“With people like that in the house, dirt takes over.”
A widowed German housecleaner (Brigitte Mira) falls in love with a much-younger Moroccan mechanic (El Hedi ben Salem), but the couple’s May-December, cross-cultural romance must withstand constant scrutiny and prejudice from their neighbors, friends, and family.
- Cross-Cultural Romance
- Fassbinder Films
- German Films
- Marital Problems
- May-December Romance
Response to Peary’s Review:
Peary writes that “for those who consider the films of Rainer Werner Fassbinder too esoteric and perverse, here is one that has universal appeal”; in fact, “it was Fassbinder’s breakthrough film internationally, the reason many people worldwide were willing to examine his more difficult, less accessible films.” He writes that “the couple is strong enough to endure” the “constant racial prejudice [Salem] and other Arabs in Germany are subjected to, but in time Mira’s own prejudices surface and threaten to shatter the marriage”. He concludes his review by noting that this remains “a simple, extremely poignant film, all the more fascinating because Fassbinder deals with racial prejudice in modern Germany — against Arabs, not Jews.” Indeed, Mira and Salem’s unique cross-cultural romance remains as touching and relevant as ever — perhaps even more so in the early 21st century, as Europe’s demographics continue to shift contentiously.
Mira is perfectly cast in the central female role, and fans will definitely want to check out the 2003 interview with her on Criterion’s digital restoration DVD. Salem’s personal story (he was Fassbinder’s lover in real life) mirrors his onscreen tragedy, albeit on an even more catastrophic scale; I’d love to find a copy of the 2012 documentary about him entitled My Name is Not Ali, but haven’t had any luck so far. Suffice it to say that this films reminds us how being an “outsider” — whether older, darker-skinner, less-attractive, foreign, lower-class, gay — remains an ongoing challenge for many (if not most) humans across the globe. Ali: Fear Eats the Soul is simultaneously a balm for one’s heart (“When we’re together, we must be nice to each other — otherwise, life’s not worth living.”) and a cautionary tale that our souls are hardly free from the xenophobic fear “Ali” warns us of.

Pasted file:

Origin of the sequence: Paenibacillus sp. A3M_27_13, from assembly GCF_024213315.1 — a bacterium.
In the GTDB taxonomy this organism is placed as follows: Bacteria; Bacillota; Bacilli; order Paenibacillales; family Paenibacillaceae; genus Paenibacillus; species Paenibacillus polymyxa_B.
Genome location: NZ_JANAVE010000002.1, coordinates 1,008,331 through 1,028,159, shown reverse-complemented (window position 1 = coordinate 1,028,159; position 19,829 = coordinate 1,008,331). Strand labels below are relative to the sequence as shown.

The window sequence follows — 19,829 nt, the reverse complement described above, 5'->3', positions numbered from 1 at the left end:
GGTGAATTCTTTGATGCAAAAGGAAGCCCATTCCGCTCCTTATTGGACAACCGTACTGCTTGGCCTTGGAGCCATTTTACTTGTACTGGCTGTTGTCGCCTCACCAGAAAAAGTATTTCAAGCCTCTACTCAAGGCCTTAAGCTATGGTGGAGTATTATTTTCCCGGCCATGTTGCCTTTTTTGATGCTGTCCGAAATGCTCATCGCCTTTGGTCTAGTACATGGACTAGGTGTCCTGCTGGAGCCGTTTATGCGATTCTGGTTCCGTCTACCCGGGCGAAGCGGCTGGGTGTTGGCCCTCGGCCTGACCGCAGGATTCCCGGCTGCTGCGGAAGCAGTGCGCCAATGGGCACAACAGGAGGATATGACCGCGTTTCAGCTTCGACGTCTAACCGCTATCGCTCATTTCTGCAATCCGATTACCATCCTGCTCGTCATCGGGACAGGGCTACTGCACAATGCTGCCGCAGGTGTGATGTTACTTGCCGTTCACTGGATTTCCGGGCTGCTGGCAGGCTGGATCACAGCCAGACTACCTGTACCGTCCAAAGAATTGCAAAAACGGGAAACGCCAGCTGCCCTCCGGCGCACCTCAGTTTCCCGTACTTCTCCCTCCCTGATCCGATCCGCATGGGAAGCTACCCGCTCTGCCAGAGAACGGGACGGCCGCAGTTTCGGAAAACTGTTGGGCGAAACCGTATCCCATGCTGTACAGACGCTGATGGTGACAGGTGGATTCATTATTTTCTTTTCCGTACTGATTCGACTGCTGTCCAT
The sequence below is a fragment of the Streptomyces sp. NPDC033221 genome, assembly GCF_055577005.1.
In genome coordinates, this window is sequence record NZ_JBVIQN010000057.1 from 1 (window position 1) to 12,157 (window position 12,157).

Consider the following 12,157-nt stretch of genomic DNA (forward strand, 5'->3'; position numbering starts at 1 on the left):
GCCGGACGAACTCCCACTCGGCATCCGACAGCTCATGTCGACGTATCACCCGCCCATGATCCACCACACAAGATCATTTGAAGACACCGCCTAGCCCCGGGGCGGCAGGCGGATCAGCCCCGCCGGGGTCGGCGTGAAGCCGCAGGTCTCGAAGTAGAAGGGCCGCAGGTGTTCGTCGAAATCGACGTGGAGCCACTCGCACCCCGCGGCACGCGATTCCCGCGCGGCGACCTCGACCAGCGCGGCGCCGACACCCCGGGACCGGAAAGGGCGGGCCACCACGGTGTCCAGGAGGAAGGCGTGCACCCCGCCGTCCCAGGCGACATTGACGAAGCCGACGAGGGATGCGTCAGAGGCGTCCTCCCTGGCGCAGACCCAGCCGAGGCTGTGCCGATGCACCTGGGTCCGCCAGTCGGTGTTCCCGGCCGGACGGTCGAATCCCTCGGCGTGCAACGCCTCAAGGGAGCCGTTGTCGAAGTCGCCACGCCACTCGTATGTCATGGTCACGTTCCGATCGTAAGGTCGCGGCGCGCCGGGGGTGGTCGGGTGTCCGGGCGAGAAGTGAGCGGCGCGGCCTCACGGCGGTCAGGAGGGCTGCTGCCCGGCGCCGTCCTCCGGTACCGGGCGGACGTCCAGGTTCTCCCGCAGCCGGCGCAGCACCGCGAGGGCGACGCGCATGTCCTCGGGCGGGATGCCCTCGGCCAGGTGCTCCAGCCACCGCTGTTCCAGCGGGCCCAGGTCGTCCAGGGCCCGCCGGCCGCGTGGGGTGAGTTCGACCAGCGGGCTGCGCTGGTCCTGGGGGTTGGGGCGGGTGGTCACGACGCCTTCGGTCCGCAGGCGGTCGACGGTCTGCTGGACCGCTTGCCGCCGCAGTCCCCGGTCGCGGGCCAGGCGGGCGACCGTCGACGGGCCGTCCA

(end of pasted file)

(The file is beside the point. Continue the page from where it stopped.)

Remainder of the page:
Note: Peary writes that “Fassbinder admired the work of Douglas Sirk, and critics were quick to point out the film’s similarity to Sirk’s All That Heaven Allows,” as well as themes from Sirk’s Imitation of Life.
Redeeming Qualities and Moments:
- Brigitte Mira as Emmi
- Many memorable, poignant scenes
- Rich cinematography
Yes, as a foreign classic.
(Listed in 1001 Movies You Must See Before You Die)